In ADAMS, 56% of the nondeceased target sample completed the clinical evaluation compared to 75% in the most comparable clinical evaluation in CHAP. Because nonparticipation is associated with poorer cognitive performance in some studies, one might be concerned that lower participation in ADAMS could have led to an underestimation of dementia prevalence, as reported by Plassman et al [6]. However, the ADAMS investigators conducted a thorough investigation and found no association between cognitive ability as measured in the HRS either before or after the ADAMS assessment and participation in ADAMS. They also used propensity analyses to adjust for potential bias using data available from the parent HRS. Thus, in this case, the overall impact of differential participation on results is likely to be small.

2.3. Age

The ADAMS estimate of AD prevalence was for individuals age 71 years or older whereas CHAP included 65-to-70-year-olds as well as older individuals. However, only an estimated 26,000 of the 4.5 million individuals in the CHAP estimate were in the age range 65 to 70 years. Thus, the slight difference at the lower end of the age ranges studied is unlikely to have substantially contributed to the differential estimates of disease prevalence.

2.4. Estimating prevalence from incidence data

Another difference underlying the two estimates of AD prevalence is that the estimate of Hebert et al [3] is based on AD incidence in the source study (CHAP) whereas the estimate of Plassman et al [6] is based on AD prevalence in the source study (ADAMS). Prevalence projections based on incidence studies can overstate prevalence if there is overdiagnosis in the assessment because false positives in the follow-up wave will inflate the incidence rates, while overdiagnosis for the calculation of mortality ratios will increase estimated survival of people with AD in the projections. Prevalence studies can understate prevalence if they underdiagnose disease or if they underestimate persons with rapidly progressive disease and death [10]. There is no evidence that these concerns are of substantial quantitative importance in this comparison.

3. Possible modifiers of prevalence estimates

In this section, we consider further differences between the source studies used to estimate AD prevalence. In addition, we provide a quantitative estimate of the impact of each factor on AD prevalence.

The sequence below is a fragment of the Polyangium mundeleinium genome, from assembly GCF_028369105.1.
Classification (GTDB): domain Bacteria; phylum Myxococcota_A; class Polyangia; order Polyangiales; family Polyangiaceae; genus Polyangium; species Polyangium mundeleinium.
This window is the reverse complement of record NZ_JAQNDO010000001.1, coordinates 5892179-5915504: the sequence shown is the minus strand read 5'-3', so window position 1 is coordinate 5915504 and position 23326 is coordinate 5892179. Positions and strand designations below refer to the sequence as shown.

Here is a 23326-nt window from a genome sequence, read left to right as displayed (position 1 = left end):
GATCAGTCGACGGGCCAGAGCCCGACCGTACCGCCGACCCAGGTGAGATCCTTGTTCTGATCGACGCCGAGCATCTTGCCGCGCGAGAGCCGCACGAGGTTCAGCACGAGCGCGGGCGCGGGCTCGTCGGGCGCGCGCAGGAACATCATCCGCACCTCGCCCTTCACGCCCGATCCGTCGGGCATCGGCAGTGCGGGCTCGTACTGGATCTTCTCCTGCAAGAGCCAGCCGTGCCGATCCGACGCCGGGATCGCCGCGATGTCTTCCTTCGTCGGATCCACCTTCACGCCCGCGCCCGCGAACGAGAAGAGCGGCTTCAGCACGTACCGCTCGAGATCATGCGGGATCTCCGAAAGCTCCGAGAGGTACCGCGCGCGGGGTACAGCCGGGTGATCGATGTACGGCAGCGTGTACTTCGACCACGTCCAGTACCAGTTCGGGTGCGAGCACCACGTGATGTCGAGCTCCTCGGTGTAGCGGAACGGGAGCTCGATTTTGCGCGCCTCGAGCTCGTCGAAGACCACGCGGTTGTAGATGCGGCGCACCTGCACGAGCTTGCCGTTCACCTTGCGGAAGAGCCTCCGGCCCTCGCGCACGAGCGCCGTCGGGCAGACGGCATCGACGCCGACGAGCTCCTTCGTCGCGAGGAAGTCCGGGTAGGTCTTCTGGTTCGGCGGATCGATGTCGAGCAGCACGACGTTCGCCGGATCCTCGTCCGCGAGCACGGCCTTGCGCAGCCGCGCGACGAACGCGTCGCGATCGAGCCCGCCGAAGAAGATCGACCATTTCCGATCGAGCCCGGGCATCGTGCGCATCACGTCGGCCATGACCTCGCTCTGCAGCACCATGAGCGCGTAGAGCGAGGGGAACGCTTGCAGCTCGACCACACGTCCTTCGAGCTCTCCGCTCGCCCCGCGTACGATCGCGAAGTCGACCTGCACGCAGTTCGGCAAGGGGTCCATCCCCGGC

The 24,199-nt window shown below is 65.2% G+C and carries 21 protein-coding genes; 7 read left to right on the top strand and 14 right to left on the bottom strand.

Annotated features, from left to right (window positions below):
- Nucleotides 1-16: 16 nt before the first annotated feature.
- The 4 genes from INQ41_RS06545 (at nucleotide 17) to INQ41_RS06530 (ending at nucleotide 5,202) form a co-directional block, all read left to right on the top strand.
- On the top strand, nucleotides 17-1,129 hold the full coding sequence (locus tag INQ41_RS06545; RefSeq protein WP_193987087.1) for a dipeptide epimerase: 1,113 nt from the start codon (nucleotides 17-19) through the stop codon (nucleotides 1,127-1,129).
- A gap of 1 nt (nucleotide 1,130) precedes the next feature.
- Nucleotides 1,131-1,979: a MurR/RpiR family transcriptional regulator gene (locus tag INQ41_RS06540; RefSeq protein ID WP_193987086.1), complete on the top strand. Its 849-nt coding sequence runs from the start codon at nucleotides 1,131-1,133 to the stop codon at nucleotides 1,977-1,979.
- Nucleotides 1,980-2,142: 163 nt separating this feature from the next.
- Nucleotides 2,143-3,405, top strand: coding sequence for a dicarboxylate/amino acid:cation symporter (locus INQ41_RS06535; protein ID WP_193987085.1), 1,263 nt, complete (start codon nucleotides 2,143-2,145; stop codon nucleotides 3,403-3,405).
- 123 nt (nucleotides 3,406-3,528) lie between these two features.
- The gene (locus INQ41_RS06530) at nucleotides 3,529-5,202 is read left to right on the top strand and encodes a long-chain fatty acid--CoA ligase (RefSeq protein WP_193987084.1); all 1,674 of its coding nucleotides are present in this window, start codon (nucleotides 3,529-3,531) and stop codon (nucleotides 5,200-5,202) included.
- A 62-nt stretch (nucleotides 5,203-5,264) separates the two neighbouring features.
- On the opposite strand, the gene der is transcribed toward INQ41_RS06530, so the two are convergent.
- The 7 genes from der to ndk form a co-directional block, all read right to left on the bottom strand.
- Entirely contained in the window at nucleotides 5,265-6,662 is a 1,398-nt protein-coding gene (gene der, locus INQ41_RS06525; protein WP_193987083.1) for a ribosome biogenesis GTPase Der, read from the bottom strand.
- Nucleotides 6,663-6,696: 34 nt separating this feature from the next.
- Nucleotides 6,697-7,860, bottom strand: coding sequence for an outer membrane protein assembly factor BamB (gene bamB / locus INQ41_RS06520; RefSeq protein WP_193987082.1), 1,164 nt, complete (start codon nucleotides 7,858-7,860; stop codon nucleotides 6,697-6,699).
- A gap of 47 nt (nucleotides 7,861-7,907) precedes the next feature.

3. 1. Diagnostic criteria for dementia

Clinical classification of AD requires that dementia be present or absent, and the criteria used to make that determination can strongly affect estimates of the prevalence of dementia [11]. Diagnostic criteria for dementia in ADAMS and CHAP differed. In ADAMS, the diagnosis of dementia was based on clinical judgment anchored by the criteria of the Diagnostic and Statistical Manual of Mental Disorders (DSM) III-R and IV [12,13] whereas the diagnosis in CHAP was based on clinical judgment anchored by the criteria of the National Institutes of Neurological and Communicative Disorders and Stroke and the Alzheimer’s Disease and Related Disorders Association (NINCDS-ADRDA [14]). Both criteria require a history of cognitive decline and impairment in multiple cognitive domains. An important difference is that the DSM criteria require that the cognitive decline be of sufficient severity to impair daily function. The latter is typically documented by an interview with an informant. By contrast, in the NINCDS-ADRDA criteria for dementia, evidence of cognitive decline is obtained by medical history from the participant and an informant, if available, with decline documented by cognitive performance testing. The DSM requirement of both functional impairment and evidence of cognitive impairment on neuropsychological tests will likely identify persons with a greater degree of cognitive impairment compared to just using performance on neuropsychological tests alone. Therefore, all other things being equal, more people would be expected to meet NINCDS-ADRDA criteria for dementia than DSM criteria.

3.2. Separating dementia from normality

The primary clinical manifestation of dementia is accelerated cognitive decline over the course of many months to years. However rates of cognitive decline in old age more closely approximate a normal distribution than a bimodal one [15], so, it is often not immediately clear where to place the line between normal aging and dementia. One response to this problem has been to create a new syndrome, most commonly referred to as mild cognitive impairment (MCI) [16] or cognitive impairment not dementia (CIND) [17], for individuals with cognitive impairment not severe enough to warrant a diagnosis of dementia. Although these intermediate syndromes have proven useful, there is no secure agreement on how best to implement diagnostic criteria or distinguish them from dementia. Moreover, to the extent that impairment in daily function is measured with error, that error compounds the measurement error in cognitive assessments.

In ADAMS 241 cases of CIND were identified, which translates to a national estimate of 5.4 million persons with upweighting. Of this group, the ADAMS assigned a diagnosis of prodromal AD (defined as “a pattern of clinical symptoms or performance on neuropsychological testing suggestive of prodromal AD and no other medical or neuropsychiatric conditions present to preclude an eventual diagnosis of AD” [17]) to 98 individuals (1.9 million persons with upweighting). Thus, shifting the threshold for dementia towards that of CIND could account for very large differences in AD prevalence.

3.3. Differential diagnosis of dementia